A daily newspaper proclaimed, “The ‘Panterim’ Helped the Cabinet ‘Find’ the Budget.” But the Panterim was just getting started. A month later, they staged a hunger strike at the Western Wall, demanding an audience with Prime Minister Golda Meir.
Want to hear something crazy? It actually worked. The founding members were invited to meet with Golda! They brought a list of 33 demands. But the meeting was tense. One account reports that a founding member of the Panthers called the prime minister a liar to her face. The Panterim left the meeting frustrated and empty-handed.
Soon, their protests grew increasingly violent. Thousands attended the so-called “Night of the Panterim” in May of ‘71. The demonstration spiraled out of control, as police turned water cannons and clubs on protestors and protesters lobbed Molotov cocktails at police.
It was this violent protest that led Golda Meir to remark that the Panterim were “not nice guys.” She was mocked mercilessly. There’s a street in Musrara literally named “They’re Not Nice Alley,” a scornful homage to this moment.
But the mockery ignores the full context of the quote, which was, quote, “People who throw Molotov Cocktails at Jewish police aren’t nice guys.” Golda wasn’t decrying the Panterim’s lack of social niceties, but their violence.
Still, her soundbite became a rallying cry. A badge of honor. Golda, 0. Panterim, 1. The Panterim were excellent at PR. They staged memorable stunts, like “liberating” milk from a rich neighborhood to feed Mizrahi children in the Jerusalem slums.
But a one-time stunt isn’t systemic change. Worse, the Panterim never agreed on their politics. Some were passionate Zionists, demanding to end meetings with Israel’s national anthem, HaTikva. Others were Marxists who made common cause with the PLO. The lack of a coherent ideology muddled the movement’s aims, making it hard to get things done.
The 1973 Yom Kippur War — in which Egypt and Syria attacked Israel on the holiest day of the year — was the nail in the movement’s coffin. The demonstrations dried up. The solidarity died. No one had the luxury of focusing on internal divisions when external threats loomed so large.
But the movement’s spirit lingered in Israeli politics. Two founding members went on to serve in the Knesset. Others became civil rights lawyers. And six years after the Panthers’ first protest, an Ashkenazi politician saw the power of the Mizrahi bloc. Menahem Begin reached out to the long-ignored Mizrahi community, and they voted his party into office, ushering in a new age of Israeli politics. By 1984, the Knesset boasted a religious Mizrahi party.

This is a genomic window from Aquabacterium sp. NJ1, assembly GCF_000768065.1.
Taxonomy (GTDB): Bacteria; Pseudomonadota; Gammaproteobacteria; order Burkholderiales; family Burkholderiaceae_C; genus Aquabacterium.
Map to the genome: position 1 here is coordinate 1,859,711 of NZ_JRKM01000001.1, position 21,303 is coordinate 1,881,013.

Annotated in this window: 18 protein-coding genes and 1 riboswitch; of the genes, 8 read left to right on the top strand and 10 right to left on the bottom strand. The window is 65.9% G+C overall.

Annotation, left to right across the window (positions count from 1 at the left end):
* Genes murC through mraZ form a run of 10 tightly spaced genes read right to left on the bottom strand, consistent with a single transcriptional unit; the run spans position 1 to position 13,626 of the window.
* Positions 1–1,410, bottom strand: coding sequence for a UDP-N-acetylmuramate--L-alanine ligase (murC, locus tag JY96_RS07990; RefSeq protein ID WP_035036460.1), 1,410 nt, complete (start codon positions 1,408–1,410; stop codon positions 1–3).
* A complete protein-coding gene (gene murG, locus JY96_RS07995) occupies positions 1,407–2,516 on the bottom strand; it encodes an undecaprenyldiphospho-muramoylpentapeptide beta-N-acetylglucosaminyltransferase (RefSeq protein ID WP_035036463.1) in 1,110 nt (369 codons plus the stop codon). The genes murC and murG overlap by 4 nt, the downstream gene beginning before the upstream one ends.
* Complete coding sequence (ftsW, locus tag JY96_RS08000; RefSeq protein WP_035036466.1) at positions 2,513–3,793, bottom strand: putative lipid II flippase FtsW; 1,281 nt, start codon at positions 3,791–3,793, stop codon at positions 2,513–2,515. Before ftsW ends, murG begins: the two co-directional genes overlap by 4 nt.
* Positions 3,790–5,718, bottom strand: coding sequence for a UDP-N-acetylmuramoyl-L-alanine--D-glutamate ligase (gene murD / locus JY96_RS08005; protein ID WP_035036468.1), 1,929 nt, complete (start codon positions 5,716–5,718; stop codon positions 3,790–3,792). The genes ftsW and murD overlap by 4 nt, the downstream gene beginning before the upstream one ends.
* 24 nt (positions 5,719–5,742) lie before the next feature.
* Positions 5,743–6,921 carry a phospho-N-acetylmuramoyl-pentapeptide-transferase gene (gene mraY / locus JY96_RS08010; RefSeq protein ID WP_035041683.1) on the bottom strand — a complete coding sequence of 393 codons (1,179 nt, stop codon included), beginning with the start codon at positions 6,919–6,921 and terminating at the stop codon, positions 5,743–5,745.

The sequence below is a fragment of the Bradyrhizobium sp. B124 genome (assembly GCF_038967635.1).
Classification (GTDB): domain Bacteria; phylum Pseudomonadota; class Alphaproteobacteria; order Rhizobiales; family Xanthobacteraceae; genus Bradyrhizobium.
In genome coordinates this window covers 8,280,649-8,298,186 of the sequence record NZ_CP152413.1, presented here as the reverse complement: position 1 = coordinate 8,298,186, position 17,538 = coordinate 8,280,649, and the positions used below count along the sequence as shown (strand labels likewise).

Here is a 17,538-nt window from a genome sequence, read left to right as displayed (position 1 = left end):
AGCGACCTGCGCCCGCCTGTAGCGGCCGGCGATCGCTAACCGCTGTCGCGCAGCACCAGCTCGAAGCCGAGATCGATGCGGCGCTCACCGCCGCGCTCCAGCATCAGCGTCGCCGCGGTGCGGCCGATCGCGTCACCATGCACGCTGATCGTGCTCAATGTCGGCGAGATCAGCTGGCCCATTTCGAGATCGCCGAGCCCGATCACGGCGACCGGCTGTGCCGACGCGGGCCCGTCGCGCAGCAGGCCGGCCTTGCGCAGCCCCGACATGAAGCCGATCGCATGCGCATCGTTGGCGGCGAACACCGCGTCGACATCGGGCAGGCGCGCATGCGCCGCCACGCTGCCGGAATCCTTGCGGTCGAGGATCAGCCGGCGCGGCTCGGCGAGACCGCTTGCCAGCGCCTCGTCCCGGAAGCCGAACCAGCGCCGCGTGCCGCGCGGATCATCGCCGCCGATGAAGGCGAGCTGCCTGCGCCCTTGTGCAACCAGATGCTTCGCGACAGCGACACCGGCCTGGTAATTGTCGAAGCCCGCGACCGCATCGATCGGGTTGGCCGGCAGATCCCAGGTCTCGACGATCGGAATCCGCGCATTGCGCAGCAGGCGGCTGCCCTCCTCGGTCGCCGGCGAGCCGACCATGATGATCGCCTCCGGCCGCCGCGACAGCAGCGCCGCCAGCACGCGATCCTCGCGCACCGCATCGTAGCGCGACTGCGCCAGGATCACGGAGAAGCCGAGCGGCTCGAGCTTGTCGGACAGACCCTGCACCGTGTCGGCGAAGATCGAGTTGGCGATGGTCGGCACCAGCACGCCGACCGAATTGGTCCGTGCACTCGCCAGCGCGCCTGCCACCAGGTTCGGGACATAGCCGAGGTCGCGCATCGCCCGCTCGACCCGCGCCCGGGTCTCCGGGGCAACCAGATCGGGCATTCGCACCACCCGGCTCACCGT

Slowly, Mizrahi representation began to rise. In politics. In the army. In academia. In popular culture. By the 90s, Mizrahi music dominated the airwaves. Once, Mizrahi artists had been denied radio airtime, their music relegated to bootleg cassettes. Today, “Israeli music” and “Mizrahi music” are nearly synonymous.
Mizrahi food and traditions are a familiar and beloved part of the cultural landscape. Slowly, Israel has reclaimed its identity as a Middle Eastern nation. Some of its early Ashkenazi founders may have envisioned a kind of “European” state in the Middle East. But, half the country is Mizrahi. Over 20% of Israeli children are mixed — half Ashkenazi, half Mizrahi, 100% Israeli.
This brings us back to our club scene. In 1950, few Israelis envisioned an Israel where Jews of all backgrounds mingled without stigma. Where sinuous Mizrahi melodies blared from every radio. Where the culture was recognizably, proudly Middle Eastern.
The change isn’t due entirely to the Panterim. But they were the spark. They raised their voices, and sometimes their fists, to remind Israeli society that Mizrahim existed. That they had something to contribute. That Israel was in the Middle East.
The Panterim represented a tense and uncomfortable chapter of Israeli history. One that was necessary in pushing Israel forward.
Professor Paula Kabalo pointed out something I find so poignant, that the Panterim “did not consider there to be a contradiction between being a patriotic Israeli and a harsh critic of Israel’s government. The protest of the Panthers was a protest of Israeli citizens who wanted to belong. They were not against the state, they wanted to be a part of the state.”
For most Black Panthers, all along, their struggle was not about being apart from Israel. It was about being a part of Israel. Look around today’s vibrant, multicultural Israel. You’ll see the fingerprints of the Panterim everywhere.